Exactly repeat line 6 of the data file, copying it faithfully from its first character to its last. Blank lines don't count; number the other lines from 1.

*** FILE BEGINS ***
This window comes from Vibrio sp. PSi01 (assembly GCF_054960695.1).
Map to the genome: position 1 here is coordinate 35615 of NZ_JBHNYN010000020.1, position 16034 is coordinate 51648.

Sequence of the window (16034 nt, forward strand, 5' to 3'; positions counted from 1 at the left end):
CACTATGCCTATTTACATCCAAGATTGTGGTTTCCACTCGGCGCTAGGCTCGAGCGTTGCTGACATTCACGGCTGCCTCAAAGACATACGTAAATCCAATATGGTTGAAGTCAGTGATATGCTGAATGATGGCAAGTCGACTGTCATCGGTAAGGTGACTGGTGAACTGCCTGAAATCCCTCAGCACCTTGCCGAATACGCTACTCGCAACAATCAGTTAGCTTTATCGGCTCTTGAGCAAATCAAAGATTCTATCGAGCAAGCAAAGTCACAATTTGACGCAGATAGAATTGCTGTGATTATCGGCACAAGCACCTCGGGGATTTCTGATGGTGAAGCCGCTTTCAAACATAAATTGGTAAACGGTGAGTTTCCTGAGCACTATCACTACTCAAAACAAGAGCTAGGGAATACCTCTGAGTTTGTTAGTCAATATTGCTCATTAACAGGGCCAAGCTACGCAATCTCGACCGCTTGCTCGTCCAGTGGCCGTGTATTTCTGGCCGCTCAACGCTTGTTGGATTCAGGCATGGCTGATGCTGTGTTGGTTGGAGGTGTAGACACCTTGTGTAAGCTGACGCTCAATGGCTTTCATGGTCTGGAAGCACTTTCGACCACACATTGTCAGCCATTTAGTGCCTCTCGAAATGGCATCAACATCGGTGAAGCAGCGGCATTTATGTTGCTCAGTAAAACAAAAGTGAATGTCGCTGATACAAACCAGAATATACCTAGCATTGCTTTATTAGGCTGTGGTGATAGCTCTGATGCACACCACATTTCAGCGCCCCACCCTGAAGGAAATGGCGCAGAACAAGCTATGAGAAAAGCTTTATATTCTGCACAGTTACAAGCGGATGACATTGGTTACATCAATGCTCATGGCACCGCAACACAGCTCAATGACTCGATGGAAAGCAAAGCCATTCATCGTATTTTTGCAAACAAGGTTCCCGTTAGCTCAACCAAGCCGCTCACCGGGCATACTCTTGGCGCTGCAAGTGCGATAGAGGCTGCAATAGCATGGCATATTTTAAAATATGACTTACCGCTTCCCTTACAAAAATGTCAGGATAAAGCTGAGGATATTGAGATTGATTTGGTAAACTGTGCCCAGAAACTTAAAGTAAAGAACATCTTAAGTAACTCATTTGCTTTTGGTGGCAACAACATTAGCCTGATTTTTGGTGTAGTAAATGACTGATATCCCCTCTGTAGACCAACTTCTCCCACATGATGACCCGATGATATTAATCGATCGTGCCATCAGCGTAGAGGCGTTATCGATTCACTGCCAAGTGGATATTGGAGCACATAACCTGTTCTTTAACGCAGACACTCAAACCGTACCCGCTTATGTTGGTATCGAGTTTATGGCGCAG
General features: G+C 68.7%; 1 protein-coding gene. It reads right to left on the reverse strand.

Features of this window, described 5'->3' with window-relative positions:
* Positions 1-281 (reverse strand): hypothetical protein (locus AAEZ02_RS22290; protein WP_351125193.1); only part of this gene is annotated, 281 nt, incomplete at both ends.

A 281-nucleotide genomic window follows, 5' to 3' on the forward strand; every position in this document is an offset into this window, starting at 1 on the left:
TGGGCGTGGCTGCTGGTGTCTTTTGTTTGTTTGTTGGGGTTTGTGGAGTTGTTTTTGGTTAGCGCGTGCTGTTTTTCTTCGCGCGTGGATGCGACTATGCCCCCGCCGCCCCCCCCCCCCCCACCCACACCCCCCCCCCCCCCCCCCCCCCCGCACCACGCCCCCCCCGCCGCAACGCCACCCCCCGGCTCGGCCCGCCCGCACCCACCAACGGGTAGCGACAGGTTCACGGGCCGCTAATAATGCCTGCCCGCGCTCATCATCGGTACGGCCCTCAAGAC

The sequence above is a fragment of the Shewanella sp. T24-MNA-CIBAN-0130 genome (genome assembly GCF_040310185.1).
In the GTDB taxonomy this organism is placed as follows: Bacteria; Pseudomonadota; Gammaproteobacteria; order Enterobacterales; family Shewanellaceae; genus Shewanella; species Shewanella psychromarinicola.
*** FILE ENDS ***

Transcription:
Features of this window, described 5'->3' with window-relative positions: